Both federal and state governments have allowed mining operations to stay active, referring to them as “essential” businesses.
According to Queensland Resources Council chief executive Ian Macfarlane, the industry is committed to putting people first, abiding by advice given from the country’s health authorities.
“We have worked with the industry across the country to develop national protocols to protect our staff, our families, our suppliers, our communities, our state, and our nation,” he said.
“With the Queensland border now closed, resources workers travelling from interstate will also wear high-viz. Companies will be encouraged to give their staff a letter detailing their work commitments, where they would be staying and how long.
“For an industry that supported one in every seven jobs in Queensland before the coronavirus, we know the responsibility of keeping those 372,000 workers safe and protecting the safety of all Queenslanders.”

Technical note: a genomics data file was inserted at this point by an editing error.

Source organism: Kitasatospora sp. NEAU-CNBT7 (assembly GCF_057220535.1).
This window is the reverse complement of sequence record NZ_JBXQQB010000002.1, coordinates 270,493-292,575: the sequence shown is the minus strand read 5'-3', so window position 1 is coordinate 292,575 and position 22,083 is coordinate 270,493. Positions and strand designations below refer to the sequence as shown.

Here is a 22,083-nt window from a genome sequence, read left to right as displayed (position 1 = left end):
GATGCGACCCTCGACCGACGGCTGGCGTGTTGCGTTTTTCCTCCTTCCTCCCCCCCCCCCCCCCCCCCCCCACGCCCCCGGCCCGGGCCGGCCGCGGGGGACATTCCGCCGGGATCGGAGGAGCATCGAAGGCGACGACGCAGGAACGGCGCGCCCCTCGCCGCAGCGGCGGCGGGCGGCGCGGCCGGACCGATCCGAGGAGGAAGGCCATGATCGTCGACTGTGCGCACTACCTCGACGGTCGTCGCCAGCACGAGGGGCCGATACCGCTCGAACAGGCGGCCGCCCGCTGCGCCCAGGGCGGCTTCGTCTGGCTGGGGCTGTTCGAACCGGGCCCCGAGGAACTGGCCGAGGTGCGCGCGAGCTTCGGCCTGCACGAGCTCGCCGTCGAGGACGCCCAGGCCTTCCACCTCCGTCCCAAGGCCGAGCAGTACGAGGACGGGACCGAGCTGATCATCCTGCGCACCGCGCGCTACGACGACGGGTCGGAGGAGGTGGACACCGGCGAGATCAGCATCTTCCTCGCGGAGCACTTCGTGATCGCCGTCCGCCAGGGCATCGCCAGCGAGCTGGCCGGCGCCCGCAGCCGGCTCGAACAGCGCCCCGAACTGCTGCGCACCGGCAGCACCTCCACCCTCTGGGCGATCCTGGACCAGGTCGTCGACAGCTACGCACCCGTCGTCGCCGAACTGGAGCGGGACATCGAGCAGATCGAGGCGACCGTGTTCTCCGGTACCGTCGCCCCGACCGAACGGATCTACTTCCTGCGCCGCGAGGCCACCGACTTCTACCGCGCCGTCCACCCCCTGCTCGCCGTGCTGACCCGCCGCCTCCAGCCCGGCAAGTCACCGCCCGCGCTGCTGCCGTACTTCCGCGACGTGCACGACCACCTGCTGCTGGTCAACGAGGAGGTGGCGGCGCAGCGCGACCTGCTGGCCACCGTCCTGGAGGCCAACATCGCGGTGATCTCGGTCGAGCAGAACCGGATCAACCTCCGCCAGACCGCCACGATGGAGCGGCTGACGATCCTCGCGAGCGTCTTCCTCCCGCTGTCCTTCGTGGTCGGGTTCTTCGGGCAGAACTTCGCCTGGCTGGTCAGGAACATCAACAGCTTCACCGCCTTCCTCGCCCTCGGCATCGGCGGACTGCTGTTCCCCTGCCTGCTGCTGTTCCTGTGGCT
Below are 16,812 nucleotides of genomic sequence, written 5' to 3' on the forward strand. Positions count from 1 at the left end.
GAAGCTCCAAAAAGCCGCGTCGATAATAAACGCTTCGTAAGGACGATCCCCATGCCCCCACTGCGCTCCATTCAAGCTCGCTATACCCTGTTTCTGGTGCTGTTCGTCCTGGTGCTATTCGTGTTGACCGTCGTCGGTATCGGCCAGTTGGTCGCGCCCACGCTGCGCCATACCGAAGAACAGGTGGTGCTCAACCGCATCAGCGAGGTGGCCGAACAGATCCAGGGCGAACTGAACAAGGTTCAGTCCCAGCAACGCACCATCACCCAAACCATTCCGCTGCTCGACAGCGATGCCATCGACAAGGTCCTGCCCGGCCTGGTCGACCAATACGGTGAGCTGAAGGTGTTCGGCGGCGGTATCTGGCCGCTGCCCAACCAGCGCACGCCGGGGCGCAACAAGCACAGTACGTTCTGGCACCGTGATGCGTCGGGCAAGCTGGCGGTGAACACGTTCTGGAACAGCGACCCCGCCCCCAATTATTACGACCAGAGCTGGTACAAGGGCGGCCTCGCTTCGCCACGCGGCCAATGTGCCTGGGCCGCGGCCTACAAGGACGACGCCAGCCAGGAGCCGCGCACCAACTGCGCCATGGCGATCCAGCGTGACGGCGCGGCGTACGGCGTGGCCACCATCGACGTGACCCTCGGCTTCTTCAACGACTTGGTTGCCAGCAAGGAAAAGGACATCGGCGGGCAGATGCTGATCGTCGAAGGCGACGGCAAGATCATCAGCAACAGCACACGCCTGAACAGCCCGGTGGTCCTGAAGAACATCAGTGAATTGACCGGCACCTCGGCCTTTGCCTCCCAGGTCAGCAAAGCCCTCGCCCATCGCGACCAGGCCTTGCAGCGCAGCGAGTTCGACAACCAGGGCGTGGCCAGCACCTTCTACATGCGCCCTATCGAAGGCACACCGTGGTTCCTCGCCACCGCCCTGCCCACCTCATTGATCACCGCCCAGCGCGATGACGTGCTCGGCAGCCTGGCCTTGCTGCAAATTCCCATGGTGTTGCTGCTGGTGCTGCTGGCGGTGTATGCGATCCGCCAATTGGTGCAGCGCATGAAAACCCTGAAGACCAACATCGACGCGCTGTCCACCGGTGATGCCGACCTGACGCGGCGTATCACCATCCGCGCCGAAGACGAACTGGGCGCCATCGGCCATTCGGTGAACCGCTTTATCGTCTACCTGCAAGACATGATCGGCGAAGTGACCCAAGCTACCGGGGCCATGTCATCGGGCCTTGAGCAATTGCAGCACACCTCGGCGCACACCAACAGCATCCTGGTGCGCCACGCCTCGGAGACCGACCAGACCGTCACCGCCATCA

Macfarlane hosted a conference call with 100 industry representatives and Queensland mayors yesterday to elevate the industry’s health precautions.
This includes temperature measurements at mine site entires and health questionnaires for visitors and suppliers.
South Australia’s Department for Energy and Mining has recommended resources companies to provide detailed transmission prevention control measures to SA Health.
Exploration activities are not accepted for cross-border transit to work sites other than in “exceptional circumstances”, according to Department for Energy and Mining chief executive Paul Heithersay.
This is comparable to New South Wales Resources Regulator’s response plan, with the state’s workplace health and safety laws enforcing that employers must have measures to eliminate and manage coronavirus risks.
Meanwhile, a departmental plan was still in the works for Western Australia’s Department of Mines, Industry Regulation and Safety (DMIRS).
The plan will aim “to ensure a continuity of service”, according to a DMIRS public statement.